A lot of children go through a stage in which they only eat what they want, not what’s right for their health. My brood experienced that too; in fact, my eldest had a habit of dissecting every ingredient in his food during his toddler years. Sometimes I’d be able to coax the little boy to eat whatever’s on the table, but there are days as well when he’d sweet-talked me into giving him fries or pizza. (Oops!)
Silence is essential not just for writers but every parent out there. There are no noises to distract you; that’s why it’s effortless to remember every chore you need to do. You can also enjoy your favorite drink and think of other worthwhile activities you may do with the whole family without feeling hurried.
I love every furniture in our humble abode. Some of them were gifts from our wedding over a decade ago, while I picked the others with my husband the moment our dream house came to reality. They have sentimental values, in other words, so we try to preserve them in their natural state for as long as possible.
Do you have a memory of cooking with your parents and siblings as a child?
Many of us don’t, to be honest. Although there are folks who like having little helpers in the kitchen, some mothers prefer to have kids play in the living room while they prepare the meals in peace.
There are three things I realized years after I had my first-born. First, every kid is so different even if they came from the same set of parents. Second, it’s hard to discipline them all the same way. Third, dealing with a tantrum doesn’t get easier despite having more children.
The crying part is still OK because you can then carry the baby and sway him or her in your arms. But once the child drops on the floor of a public place, e.g., mall or sidewalk, and just lies down there while shedding tears, sometimes you just want to weep beside them too. I know that feeling since I was tempted to do that many times.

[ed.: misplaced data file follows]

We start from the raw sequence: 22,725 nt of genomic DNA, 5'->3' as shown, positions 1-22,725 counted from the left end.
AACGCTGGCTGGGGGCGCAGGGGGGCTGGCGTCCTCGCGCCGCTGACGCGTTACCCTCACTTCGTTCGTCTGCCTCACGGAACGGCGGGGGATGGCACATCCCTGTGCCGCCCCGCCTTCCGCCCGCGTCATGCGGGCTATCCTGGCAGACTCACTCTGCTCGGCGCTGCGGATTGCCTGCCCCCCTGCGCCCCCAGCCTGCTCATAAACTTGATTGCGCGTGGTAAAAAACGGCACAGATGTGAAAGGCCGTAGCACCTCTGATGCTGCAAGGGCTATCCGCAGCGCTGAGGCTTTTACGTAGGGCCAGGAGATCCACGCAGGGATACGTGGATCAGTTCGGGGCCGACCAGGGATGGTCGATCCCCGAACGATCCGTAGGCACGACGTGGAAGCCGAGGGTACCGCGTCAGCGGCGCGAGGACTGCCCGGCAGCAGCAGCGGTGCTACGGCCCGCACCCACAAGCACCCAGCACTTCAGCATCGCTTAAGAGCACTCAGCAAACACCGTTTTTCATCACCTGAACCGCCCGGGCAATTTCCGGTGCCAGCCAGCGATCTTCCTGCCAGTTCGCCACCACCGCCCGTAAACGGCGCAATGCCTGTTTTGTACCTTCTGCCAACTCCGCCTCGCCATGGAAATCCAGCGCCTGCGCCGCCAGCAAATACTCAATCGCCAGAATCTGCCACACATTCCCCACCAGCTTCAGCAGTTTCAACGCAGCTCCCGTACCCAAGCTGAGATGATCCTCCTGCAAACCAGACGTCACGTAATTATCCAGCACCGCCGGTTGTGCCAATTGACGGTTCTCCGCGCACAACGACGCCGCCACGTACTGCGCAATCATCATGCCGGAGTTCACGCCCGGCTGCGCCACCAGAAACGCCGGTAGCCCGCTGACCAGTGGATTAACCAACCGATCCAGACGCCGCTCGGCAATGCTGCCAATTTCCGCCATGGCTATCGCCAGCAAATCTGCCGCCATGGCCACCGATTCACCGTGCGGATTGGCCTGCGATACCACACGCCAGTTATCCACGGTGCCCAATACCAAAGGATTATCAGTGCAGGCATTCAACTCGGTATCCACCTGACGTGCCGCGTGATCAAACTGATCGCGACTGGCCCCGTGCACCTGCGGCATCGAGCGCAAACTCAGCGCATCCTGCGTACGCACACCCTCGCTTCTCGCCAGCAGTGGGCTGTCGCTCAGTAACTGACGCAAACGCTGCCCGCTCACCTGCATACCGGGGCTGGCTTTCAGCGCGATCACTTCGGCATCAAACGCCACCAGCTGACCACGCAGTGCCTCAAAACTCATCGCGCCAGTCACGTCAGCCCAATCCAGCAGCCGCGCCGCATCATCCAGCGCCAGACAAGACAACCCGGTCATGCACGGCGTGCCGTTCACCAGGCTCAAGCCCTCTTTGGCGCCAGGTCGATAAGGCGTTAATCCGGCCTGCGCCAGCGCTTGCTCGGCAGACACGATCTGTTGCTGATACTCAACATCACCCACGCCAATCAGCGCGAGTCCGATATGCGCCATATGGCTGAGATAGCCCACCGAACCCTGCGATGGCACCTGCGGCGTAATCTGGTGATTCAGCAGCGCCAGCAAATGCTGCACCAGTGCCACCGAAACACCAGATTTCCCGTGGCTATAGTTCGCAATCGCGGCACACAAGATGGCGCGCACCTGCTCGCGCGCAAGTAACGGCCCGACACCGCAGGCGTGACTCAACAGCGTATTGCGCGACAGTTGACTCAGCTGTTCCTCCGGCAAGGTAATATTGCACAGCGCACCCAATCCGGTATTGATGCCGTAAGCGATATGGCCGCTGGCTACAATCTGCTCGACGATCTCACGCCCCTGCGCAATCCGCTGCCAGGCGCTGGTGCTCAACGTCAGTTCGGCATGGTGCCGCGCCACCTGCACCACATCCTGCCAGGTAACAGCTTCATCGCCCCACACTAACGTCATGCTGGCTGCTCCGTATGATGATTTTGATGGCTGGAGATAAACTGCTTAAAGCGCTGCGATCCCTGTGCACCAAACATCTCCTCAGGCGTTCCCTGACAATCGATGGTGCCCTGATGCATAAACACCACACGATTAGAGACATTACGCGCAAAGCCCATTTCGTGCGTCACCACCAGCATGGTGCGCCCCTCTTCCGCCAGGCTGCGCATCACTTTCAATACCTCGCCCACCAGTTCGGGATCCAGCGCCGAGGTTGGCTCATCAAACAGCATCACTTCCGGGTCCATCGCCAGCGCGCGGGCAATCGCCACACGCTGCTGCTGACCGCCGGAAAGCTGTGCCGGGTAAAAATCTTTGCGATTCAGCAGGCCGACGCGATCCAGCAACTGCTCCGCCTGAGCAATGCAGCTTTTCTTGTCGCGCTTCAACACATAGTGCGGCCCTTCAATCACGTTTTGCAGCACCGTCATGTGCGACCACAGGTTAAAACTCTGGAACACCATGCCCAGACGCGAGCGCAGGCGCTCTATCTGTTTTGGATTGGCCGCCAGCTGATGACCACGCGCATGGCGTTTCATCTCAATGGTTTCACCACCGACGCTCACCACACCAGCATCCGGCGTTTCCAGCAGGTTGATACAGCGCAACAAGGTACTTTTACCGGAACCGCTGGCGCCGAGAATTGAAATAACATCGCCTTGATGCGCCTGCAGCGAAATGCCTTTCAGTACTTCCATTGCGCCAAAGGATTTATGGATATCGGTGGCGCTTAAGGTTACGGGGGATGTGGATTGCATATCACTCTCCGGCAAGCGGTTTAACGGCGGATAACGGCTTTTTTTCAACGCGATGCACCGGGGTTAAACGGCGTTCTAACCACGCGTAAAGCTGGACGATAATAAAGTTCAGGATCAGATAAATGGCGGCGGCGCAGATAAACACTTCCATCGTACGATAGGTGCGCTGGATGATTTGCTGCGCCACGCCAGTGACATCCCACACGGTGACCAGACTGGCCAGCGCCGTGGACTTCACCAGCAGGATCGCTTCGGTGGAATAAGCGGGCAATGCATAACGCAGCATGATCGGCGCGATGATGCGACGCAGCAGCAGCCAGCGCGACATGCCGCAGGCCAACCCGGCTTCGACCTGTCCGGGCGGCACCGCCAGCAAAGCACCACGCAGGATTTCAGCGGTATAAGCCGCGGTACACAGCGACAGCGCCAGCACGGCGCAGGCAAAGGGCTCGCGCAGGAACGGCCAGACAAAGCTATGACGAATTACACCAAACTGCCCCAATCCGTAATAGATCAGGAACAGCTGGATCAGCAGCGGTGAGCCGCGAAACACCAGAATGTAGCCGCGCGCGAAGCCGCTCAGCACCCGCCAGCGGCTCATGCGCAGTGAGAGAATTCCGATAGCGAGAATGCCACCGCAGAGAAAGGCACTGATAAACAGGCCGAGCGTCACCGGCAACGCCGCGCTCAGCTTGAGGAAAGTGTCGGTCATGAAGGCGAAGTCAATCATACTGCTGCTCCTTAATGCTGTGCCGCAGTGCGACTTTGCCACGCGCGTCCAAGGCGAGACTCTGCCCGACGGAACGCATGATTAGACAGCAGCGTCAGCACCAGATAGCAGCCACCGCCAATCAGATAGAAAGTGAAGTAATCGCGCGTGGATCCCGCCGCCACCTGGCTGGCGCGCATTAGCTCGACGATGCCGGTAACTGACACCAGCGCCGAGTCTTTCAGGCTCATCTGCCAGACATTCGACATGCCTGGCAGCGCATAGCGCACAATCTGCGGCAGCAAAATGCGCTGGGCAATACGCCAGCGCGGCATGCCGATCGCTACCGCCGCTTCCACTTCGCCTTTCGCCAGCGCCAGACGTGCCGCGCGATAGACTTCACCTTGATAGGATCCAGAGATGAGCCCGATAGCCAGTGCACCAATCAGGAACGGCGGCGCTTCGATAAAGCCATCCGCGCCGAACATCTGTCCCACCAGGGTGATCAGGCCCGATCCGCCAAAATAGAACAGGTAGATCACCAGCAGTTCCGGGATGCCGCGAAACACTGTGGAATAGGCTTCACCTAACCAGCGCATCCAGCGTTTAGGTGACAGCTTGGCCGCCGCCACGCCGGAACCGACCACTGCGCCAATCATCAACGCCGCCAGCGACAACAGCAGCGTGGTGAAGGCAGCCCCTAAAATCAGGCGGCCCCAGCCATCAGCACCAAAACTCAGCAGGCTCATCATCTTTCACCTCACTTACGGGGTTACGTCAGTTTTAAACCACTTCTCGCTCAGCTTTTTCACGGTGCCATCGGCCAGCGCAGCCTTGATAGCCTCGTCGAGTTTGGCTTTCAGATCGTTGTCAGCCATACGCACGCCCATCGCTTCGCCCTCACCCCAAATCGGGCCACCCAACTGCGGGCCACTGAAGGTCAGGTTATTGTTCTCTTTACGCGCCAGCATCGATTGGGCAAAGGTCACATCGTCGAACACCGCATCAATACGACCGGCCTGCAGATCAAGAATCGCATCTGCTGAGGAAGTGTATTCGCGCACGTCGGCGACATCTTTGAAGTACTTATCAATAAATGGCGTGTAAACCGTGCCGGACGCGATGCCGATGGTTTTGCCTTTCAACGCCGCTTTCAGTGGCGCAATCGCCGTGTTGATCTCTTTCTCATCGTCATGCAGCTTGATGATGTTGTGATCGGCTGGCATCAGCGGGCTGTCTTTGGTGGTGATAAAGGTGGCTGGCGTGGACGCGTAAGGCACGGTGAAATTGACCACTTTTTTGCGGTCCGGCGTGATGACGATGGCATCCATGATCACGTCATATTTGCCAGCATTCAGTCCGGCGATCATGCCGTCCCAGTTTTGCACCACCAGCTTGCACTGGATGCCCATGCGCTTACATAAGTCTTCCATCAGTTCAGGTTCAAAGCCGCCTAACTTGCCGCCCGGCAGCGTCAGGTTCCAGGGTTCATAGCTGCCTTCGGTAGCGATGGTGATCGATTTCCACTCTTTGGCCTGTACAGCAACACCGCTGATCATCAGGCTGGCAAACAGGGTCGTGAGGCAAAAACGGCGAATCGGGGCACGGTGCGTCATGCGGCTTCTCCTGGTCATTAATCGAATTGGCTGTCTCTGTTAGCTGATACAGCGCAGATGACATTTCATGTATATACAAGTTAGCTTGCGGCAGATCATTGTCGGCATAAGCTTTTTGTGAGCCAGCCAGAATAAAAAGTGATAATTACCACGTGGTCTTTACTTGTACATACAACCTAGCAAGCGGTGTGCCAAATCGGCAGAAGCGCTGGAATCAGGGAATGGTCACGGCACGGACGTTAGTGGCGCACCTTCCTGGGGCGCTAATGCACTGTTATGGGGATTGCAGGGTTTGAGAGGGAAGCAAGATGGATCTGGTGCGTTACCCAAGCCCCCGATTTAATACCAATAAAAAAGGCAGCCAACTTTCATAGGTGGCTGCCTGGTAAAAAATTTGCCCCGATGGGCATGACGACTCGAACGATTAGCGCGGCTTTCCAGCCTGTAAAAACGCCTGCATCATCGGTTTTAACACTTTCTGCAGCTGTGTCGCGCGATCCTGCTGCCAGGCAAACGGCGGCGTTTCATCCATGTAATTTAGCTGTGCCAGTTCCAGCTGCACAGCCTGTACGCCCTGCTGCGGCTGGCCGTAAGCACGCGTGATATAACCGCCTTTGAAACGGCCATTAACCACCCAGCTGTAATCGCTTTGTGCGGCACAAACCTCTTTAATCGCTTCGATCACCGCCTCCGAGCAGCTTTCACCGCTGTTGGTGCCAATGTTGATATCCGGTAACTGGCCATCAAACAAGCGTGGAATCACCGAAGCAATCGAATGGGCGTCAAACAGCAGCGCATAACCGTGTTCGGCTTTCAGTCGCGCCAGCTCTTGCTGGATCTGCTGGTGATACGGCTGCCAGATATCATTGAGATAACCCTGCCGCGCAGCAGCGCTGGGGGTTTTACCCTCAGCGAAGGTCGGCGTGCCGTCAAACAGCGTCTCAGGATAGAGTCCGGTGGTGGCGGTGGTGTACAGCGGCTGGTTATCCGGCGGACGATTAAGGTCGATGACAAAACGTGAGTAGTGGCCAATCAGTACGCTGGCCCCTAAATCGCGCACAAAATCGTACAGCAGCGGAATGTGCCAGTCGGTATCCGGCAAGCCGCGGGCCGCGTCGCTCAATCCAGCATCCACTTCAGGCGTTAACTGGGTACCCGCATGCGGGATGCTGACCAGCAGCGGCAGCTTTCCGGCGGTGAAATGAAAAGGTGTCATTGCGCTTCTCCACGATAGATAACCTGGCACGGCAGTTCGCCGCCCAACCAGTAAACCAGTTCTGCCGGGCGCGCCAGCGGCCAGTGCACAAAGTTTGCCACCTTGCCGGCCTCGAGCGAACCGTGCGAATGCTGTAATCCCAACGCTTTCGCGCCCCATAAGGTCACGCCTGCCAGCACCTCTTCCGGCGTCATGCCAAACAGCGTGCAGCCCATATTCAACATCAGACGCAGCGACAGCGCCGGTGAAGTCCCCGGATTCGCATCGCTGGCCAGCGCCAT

But speaking with other mamas in and out of our community gave me an idea that you can calm your kid without having a tantrum yourself. Find out how that can happen below.
- Prevent A Meltdown As Much As Possible
Assuming your baby is more than six months old, you surely have a clue already about their likes and dislikes. If you can ensure that the latter things don’t ever come near them, you may rarely witness a frenzy at home.
- Know What Caused The Tantrum
Kids don’t always throw a feat because they want you to buy them a toy or let them play with sharp objects. There are times when they have a valid reason to break down, such as when they’re hungry, or their diaper needs changing. Understand this behavior’s cause to fix the issue immediately.
- Avoid Going On A Yelling Match With The Child
It is pointless to force a toddler to see how unreasonable they are by shouting louder than them. As the parent, you should try to soothe the baby initially so that their mood will normalize.
- Do Image Training
Before your day starts, imagine your child exhibiting a fit of rage. Then, think about how you want to handle the situation. With grace, I presume? Remember that scenario to prevent losing your temper too once they have a tantrum.
- Have Distractions Ready
On almost every part of the house when my two-year-old can go, I place little treats or toys I can easily give them if ever they throw a feat. It may lessen the amount of time they cry and make them forget what they were angry about in the first place.
- Look At The Bright Side Of It
Health professionals will tell you to don’t try to calm down the kid right away. That’s because tantrums allow the child to learn how to self-soothe, which is a skill they can use forever.
- Don’t Allow Yourself To Break Down
Getting angry or crying in front of your baby won’t push him or her to stop being moody. You need to get a stable grip on your senses and possibly quiet your mind before facing your temperamental child. This way, your kid may pick up your calmness and relax on their own.
- Serve Punishments Later
Of course, children can’t meltdown and get away with it without being punished. They need to understand that it isn’t acceptable to act like that, especially if they can already speak. Despite that, penalize them only after their emotions settled down to avoid prolonging the tantrums.
Don’t you sometimes want to cry out of disappointment and frustration when your child turns their head away from the meal you prepared for hours, saying they don’t want it?